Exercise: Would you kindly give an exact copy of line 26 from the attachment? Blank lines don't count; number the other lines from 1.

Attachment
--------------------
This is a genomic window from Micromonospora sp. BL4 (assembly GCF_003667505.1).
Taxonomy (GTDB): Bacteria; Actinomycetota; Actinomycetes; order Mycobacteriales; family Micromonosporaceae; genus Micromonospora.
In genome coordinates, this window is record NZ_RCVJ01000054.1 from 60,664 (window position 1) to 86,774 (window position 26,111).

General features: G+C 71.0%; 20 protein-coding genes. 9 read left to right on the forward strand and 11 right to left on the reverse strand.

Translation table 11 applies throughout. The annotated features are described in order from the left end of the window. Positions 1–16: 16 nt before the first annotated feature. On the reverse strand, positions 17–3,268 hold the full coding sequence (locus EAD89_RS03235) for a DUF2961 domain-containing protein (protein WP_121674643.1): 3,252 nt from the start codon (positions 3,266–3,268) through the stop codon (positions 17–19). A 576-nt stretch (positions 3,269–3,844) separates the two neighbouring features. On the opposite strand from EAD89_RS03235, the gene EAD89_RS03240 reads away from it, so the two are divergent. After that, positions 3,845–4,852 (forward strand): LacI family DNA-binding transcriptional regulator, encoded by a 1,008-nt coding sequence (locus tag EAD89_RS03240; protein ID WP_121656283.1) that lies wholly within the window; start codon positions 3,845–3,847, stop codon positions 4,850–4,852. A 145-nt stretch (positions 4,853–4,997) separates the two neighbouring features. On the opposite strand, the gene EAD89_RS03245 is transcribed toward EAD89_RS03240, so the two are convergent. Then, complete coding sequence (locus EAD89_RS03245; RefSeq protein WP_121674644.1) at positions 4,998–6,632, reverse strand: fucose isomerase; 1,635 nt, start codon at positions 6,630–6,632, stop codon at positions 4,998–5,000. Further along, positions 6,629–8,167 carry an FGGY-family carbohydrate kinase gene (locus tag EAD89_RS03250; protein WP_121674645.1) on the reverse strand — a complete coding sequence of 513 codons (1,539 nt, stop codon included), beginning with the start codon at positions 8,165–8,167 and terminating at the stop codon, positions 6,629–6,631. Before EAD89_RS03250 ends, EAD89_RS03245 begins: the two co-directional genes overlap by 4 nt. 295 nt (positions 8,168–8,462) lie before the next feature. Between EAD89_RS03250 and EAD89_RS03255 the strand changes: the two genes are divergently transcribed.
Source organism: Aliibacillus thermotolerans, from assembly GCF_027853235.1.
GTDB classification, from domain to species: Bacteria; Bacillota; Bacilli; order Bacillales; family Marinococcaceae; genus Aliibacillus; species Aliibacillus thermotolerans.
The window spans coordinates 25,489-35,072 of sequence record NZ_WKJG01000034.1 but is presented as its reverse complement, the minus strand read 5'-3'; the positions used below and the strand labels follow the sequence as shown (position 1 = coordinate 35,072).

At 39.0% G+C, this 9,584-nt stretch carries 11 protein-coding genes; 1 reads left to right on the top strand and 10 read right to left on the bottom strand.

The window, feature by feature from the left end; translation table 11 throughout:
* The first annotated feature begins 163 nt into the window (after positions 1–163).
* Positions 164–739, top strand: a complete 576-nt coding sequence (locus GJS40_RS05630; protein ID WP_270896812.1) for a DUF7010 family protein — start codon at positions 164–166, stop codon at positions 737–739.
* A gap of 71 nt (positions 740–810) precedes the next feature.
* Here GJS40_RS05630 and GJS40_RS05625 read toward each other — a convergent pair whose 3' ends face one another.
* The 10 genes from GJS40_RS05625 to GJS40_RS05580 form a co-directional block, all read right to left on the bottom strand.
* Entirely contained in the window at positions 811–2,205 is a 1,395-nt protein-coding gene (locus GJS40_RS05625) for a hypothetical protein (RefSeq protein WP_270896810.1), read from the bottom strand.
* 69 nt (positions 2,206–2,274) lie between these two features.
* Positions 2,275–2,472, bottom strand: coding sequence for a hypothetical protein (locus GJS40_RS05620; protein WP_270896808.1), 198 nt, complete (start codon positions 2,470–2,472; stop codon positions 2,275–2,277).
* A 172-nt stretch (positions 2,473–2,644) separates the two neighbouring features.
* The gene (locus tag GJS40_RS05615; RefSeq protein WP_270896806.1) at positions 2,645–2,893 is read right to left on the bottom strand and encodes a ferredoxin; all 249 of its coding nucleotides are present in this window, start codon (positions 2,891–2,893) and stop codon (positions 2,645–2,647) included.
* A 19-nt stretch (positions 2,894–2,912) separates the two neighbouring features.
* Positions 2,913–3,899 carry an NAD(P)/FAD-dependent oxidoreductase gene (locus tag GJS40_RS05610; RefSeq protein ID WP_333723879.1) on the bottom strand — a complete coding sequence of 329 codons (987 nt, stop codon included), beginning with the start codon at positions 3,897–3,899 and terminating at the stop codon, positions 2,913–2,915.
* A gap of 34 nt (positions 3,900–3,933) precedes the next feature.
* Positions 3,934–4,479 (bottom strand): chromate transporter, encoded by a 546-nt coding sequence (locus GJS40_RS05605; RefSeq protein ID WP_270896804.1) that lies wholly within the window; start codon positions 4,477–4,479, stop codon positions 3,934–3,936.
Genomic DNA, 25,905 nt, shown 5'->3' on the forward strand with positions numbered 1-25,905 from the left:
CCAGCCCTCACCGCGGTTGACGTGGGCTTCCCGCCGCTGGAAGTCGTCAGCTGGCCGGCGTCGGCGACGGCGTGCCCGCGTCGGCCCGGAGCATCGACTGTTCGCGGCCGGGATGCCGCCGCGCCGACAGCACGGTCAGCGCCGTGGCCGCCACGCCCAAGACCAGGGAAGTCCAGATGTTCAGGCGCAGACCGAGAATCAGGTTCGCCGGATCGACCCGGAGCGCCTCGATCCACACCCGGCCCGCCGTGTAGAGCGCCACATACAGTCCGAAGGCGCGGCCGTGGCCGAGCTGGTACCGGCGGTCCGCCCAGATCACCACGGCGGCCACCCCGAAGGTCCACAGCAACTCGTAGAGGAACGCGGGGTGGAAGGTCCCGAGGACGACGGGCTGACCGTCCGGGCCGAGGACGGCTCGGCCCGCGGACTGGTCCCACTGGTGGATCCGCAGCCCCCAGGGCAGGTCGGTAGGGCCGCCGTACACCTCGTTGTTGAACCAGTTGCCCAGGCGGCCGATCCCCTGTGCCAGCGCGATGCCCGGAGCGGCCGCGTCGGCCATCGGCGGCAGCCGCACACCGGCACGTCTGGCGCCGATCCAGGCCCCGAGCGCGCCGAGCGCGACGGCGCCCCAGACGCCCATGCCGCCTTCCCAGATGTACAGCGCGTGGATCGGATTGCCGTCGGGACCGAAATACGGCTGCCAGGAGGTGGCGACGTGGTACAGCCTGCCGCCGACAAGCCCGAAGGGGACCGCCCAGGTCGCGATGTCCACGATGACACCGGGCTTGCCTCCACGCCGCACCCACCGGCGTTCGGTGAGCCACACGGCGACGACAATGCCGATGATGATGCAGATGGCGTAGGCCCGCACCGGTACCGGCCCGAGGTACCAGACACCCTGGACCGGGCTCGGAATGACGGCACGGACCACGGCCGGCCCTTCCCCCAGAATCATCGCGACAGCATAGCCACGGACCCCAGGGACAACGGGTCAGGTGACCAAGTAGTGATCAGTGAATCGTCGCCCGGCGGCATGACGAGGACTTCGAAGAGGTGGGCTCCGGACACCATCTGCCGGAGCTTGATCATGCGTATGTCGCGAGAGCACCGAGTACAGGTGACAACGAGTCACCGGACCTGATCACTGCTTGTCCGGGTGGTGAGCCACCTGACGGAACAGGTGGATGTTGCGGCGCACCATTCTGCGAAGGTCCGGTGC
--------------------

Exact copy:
CCAGCCCTCACCGCGGTTGACGTGGGCTTCCCGCCGCTGGAAGTCGTCAGCTGGCCGGCGTCGGCGACGGCGTGCCCGCGTCGGCCCGGAGCATCGACTGTTCGCGGCCGGGATGCCGCCGCGCCGACAGCACGGTCAGCGCCGTGGCCGCCACGCCCAAGACCAGGGAAGTCCAGATGTTCAGGCGCAGACCGAGAATCAGGTTCGCCGGATCGACCCGGAGCGCCTCGATCCACACCCGGCCCGCCGTGTAGAGCGCCACATACAGTCCGAAGGCGCGGCCGTGGCCGAGCTGGTACCGGCGGTCCGCCCAGATCACCACGGCGGCCACCCCGAAGGTCCACAGCAACTCGTAGAGGAACGCGGGGTGGAAGGTCCCGAGGACGACGGGCTGACCGTCCGGGCCGAGGACGGCTCGGCCCGCGGACTGGTCCCACTGGTGGATCCGCAGCCCCCAGGGCAGGTCGGTAGGGCCGCCGTACACCTCGTTGTTGAACCAGTTGCCCAGGCGGCCGATCCCCTGTGCCAGCGCGATGCCCGGAGCGGCCGCGTCGGCCATCGGCGGCAGCCGCACACCGGCACGTCTGGCGCCGATCCAGGCCCCGAGCGCGCCGAGCGCGACGGCGCCCCAGACGCCCATGCCGCCTTCCCAGATGTACAGCGCGTGGATCGGATTGCCGTCGGGACCGAAATACGGCTGCCAGGAGGTGGCGACGTGGTACAGCCTGCCGCCGACAAGCCCGAAGGGGACCGCCCAGGTCGCGATGTCCACGATGACACCGGGCTTGCCTCCACGCCGCACCCACCGGCGTTCGGTGAGCCACACGGCGACGACAATGCCGATGATGATGCAGATGGCGTAGGCCCGCACCGGTACCGGCCCGAGGTACCAGACACCCTGGACCGGGCTCGGAATGACGGCACGGACCACGGCCGGCCCTTCCCCCAGAATCATCGCGACAGCATAGCCACGGACCCCAGGGACAACGGGTCAGGTGACCAAGTAGTGATCAGTGAATCGTCGCCCGGCGGCATGACGAGGACTTCGAAGAGGTGGGCTCCGGACACCATCTGCCGGAGCTTGATCATGCGTATGTCGCGAGAGCACCGAGTACAGGTGACAACGAGTCACCGGACCTGATCACTGCTTGTCCGGGTGGTGAGCCACCTGACGGAACAGGTGGATGTTGCGGCGCACCATTCTGCGAAGGTCCGGTGC